But Nehru would not have gone along with the quaint idea of preserving Niyamrajas abode or, for that matter, Venugopalas home. Nehrus daughter Indira was keen on a constitutional amendment making it a duty of citizens to cultivate the scientific spirit.

Something has changed between 1924 and 1948, when Visvesvarayya and Nehru were pushing for science, technology, industrialisation and progress, and 2013, when the people who can be heard in the din are those pushing the case for the religious traditions of the Dongria Kondhs and the sovereignty of their god Niyamraja. Indian citizens are to be preserved as museum pieces for foreigners (who have been present in some numbers in Niyamgiri) and left-liberal social scientists to study and admire. Aiding them is the Church of England, which has had a long tradition of trying to keep India backward. Multiculturalism insists that the Dongria Kondh belief regarding Niyamraja is as true as the average chemists belief that aluminium is present in bauxite. The republic of India, in the year 2013, has embraced post-modernism, deconstructionism and multiculturalism.

Anyone can occupy a piece of public land and build a makeshift temple. Squatters rights to the temple now belong to the god inside, although the principal beneficiary may be the land-grabber. If the state wants to build a road on that land, the resident god of the temple becomes a litigant and the legal battle goes on for years in our courts, who have, of late, become very sympathetic to multiculturalism. If it is a mosque or a church, then the land-grabber is in a stronger position, because the rights of the god of the minorities are even more sacred than those of Hindu gods. Arguments which involve appeals to the scientific spirit, the need for progress, the need for roads, dams or mines can and will be dismissed as elitist, pro-corporate, neo-liberal and so on.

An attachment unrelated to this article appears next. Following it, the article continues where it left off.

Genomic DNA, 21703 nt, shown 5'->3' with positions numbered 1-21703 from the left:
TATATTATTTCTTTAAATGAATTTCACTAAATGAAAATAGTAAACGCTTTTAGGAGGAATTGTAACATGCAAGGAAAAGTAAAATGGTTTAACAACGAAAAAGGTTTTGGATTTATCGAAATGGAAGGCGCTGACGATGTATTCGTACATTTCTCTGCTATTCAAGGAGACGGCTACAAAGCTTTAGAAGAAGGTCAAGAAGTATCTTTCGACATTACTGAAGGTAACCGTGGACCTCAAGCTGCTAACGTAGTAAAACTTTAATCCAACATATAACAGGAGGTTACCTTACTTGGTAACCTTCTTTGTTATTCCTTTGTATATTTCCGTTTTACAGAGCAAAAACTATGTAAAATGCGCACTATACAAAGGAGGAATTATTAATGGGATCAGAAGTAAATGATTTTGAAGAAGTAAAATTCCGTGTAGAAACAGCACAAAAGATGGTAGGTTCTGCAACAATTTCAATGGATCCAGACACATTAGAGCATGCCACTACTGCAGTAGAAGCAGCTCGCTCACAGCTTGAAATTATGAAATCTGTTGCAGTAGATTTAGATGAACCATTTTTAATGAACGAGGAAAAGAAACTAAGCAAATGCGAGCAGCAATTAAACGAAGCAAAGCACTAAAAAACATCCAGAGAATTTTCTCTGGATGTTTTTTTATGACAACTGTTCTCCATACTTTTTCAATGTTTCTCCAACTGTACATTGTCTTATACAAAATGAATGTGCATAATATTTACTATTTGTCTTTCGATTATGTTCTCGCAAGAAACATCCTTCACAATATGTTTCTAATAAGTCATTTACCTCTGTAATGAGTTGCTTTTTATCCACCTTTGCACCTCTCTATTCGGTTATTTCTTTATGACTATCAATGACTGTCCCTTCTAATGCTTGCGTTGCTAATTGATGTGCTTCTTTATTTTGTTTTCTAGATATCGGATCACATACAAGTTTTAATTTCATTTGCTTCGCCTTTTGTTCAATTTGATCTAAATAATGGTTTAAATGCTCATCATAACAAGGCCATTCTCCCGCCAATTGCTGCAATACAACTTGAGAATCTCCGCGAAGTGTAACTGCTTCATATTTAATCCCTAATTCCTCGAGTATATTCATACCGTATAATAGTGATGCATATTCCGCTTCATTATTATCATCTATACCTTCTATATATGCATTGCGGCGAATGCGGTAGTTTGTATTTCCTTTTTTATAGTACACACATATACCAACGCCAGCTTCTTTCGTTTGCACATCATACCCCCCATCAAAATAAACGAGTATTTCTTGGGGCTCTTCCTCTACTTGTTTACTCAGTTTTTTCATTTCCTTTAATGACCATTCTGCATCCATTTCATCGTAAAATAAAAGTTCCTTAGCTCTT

As pilgrims to Mecca have increased, the Saudi government has not hesitated to pull down old mosques and tombs to widen roads and provide better facilities for pilgrims. They see their acts as pro-pilgrim and pleasing to god. We prefer to learn regressive things from the Saudis, not their progressive traits.

All progress is environmentally disruptive. The first farmers who cleared forests and ploughed lands began the process of human assault on the environment. Today, if we choose to adopt the scientific spirit, we can have a dialogue on the cost-benefit analysis of road-building, mining or constructing a chemical plant, including externalised costs imposed on the environment. We can discuss whether these costs can be mitigated. We can then decide to go ahead or drop the project. Given the scientific knowledge base that we have today, Visvesvarayya and Nehru would not have supported blind industrialisation; they would have approved of decisions that take into account total costs and mitigants. Neither of them would have approved of the bizarre religious and cultural arguments being made in contemporary India. We seem committed to stagnation and going backward, not to going forward.

The author is a Mumbai-based entrepreneur